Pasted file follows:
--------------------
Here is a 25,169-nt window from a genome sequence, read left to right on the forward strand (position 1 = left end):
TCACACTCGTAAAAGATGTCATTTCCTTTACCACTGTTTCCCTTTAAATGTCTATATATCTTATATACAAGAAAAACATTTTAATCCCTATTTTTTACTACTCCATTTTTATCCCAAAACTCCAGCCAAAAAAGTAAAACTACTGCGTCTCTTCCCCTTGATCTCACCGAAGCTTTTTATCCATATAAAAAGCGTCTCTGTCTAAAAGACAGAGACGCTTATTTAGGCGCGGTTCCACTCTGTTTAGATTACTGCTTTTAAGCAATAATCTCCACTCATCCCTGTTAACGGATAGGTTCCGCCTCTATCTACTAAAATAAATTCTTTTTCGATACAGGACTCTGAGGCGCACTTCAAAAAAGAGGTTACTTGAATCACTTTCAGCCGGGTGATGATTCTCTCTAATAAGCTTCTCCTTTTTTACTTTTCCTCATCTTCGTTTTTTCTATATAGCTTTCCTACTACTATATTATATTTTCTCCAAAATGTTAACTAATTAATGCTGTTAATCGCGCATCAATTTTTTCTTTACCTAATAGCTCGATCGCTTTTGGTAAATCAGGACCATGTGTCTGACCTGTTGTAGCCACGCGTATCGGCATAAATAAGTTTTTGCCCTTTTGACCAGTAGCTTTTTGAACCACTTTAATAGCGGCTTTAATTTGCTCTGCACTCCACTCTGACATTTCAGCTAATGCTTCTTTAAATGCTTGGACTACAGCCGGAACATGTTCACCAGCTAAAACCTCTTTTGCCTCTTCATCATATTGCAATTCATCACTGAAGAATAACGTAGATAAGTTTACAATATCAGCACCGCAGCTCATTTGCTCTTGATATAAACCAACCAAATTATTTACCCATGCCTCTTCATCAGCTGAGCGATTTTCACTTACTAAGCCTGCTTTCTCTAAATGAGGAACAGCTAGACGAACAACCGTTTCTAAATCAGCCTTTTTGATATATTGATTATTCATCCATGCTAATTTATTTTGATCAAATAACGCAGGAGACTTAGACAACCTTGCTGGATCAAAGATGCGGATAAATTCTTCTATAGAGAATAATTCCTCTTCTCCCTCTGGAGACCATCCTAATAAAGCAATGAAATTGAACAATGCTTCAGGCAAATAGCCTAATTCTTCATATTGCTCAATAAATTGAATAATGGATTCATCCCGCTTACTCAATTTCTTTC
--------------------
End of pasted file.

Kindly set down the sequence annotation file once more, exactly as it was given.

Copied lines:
Here is a 25,169-nt window from a genome sequence, read left to right on the forward strand (position 1 = left end):
TCACACTCGTAAAAGATGTCATTTCCTTTACCACTGTTTCCCTTTAAATGTCTATATATCTTATATACAAGAAAAACATTTTAATCCCTATTTTTTACTACTCCATTTTTATCCCAAAACTCCAGCCAAAAAAGTAAAACTACTGCGTCTCTTCCCCTTGATCTCACCGAAGCTTTTTATCCATATAAAAAGCGTCTCTGTCTAAAAGACAGAGACGCTTATTTAGGCGCGGTTCCACTCTGTTTAGATTACTGCTTTTAAGCAATAATCTCCACTCATCCCTGTTAACGGATAGGTTCCGCCTCTATCTACTAAAATAAATTCTTTTTCGATACAGGACTCTGAGGCGCACTTCAAAAAAGAGGTTACTTGAATCACTTTCAGCCGGGTGATGATTCTCTCTAATAAGCTTCTCCTTTTTTACTTTTCCTCATCTTCGTTTTTTCTATATAGCTTTCCTACTACTATATTATATTTTCTCCAAAATGTTAACTAATTAATGCTGTTAATCGCGCATCAATTTTTTCTTTACCTAATAGCTCGATCGCTTTTGGTAAATCAGGACCATGTGTCTGACCTGTTGTAGCCACGCGTATCGGCATAAATAAGTTTTTGCCCTTTTGACCAGTAGCTTTTTGAACCACTTTAATAGCGGCTTTAATTTGCTCTGCACTCCACTCTGACATTTCAGCTAATGCTTCTTTAAATGCTTGGACTACAGCCGGAACATGTTCACCAGCTAAAACCTCTTTTGCCTCTTCATCATATTGCAATTCATCACTGAAGAATAACGTAGATAAGTTTACAATATCAGCACCGCAGCTCATTTGCTCTTGATATAAACCAACCAAATTATTTACCCATGCCTCTTCATCAGCTGAGCGATTTTCACTTACTAAGCCTGCTTTCTCTAAATGAGGAACAGCTAGACGAACAACCGTTTCTAAATCAGCCTTTTTGATATATTGATTATTCATCCATGCTAATTTATTTTGATCAAATAACGCAGGAGACTTAGACAACCTTGCTGGATCAAAGATGCGGATAAATTCTTCTATAGAGAATAATTCCTCTTCTCCCTCTGGAGACCATCCTAATAAAGCAATGAAATTGAACAATGCTTCAGGCAAATAGCCTAATTCTTCATATTGCTCAATAAATTGAATAATGGATTCATCCCGCTTACTCAATTTCTTTC